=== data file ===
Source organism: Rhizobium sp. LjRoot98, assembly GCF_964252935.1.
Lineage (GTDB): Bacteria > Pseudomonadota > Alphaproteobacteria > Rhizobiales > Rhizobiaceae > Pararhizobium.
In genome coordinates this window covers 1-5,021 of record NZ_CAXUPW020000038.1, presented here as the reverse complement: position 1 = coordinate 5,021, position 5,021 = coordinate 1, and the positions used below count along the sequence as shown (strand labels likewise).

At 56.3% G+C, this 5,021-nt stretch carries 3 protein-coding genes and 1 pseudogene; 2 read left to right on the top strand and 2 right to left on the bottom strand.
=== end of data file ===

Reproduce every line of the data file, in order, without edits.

Source organism: Rhizobium sp. LjRoot98, assembly GCF_964252935.1.
Lineage (GTDB): Bacteria > Pseudomonadota > Alphaproteobacteria > Rhizobiales > Rhizobiaceae > Pararhizobium.
In genome coordinates this window covers 1-5,021 of record NZ_CAXUPW020000038.1, presented here as the reverse complement: position 1 = coordinate 5,021, position 5,021 = coordinate 1, and the positions used below count along the sequence as shown (strand labels likewise).

At 56.3% G+C, this 5,021-nt stretch carries 3 protein-coding genes and 1 pseudogene; 2 read left to right on the top strand and 2 right to left on the bottom strand.